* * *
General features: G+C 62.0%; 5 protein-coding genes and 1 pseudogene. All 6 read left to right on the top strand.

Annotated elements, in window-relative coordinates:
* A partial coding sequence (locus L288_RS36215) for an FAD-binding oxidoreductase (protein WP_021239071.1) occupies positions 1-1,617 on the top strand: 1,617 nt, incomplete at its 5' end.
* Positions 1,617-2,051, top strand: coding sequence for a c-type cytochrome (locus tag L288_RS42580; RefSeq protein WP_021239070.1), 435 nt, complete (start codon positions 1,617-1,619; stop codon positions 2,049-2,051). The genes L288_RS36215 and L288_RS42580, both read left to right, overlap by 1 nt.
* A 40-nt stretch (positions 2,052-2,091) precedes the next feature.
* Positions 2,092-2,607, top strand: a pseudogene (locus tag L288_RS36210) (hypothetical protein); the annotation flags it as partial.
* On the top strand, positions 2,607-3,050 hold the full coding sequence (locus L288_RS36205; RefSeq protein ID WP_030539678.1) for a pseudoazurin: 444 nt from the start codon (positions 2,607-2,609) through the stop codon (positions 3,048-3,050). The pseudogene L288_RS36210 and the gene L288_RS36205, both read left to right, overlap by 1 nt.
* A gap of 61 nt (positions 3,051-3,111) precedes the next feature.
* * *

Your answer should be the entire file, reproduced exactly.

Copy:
General features: G+C 62.0%; 5 protein-coding genes and 1 pseudogene. All 6 read left to right on the top strand.

Annotated elements, in window-relative coordinates:
* A partial coding sequence (locus L288_RS36215) for an FAD-binding oxidoreductase (protein WP_021239071.1) occupies positions 1-1,617 on the top strand: 1,617 nt, incomplete at its 5' end.
* Positions 1,617-2,051, top strand: coding sequence for a c-type cytochrome (locus tag L288_RS42580; RefSeq protein WP_021239070.1), 435 nt, complete (start codon positions 1,617-1,619; stop codon positions 2,049-2,051). The genes L288_RS36215 and L288_RS42580, both read left to right, overlap by 1 nt.
* A 40-nt stretch (positions 2,052-2,091) precedes the next feature.
* Positions 2,092-2,607, top strand: a pseudogene (locus tag L288_RS36210) (hypothetical protein); the annotation flags it as partial.
* On the top strand, positions 2,607-3,050 hold the full coding sequence (locus L288_RS36205; RefSeq protein ID WP_030539678.1) for a pseudoazurin: 444 nt from the start codon (positions 2,607-2,609) through the stop codon (positions 3,048-3,050). The pseudogene L288_RS36210 and the gene L288_RS36205, both read left to right, overlap by 1 nt.
* A gap of 61 nt (positions 3,051-3,111) precedes the next feature.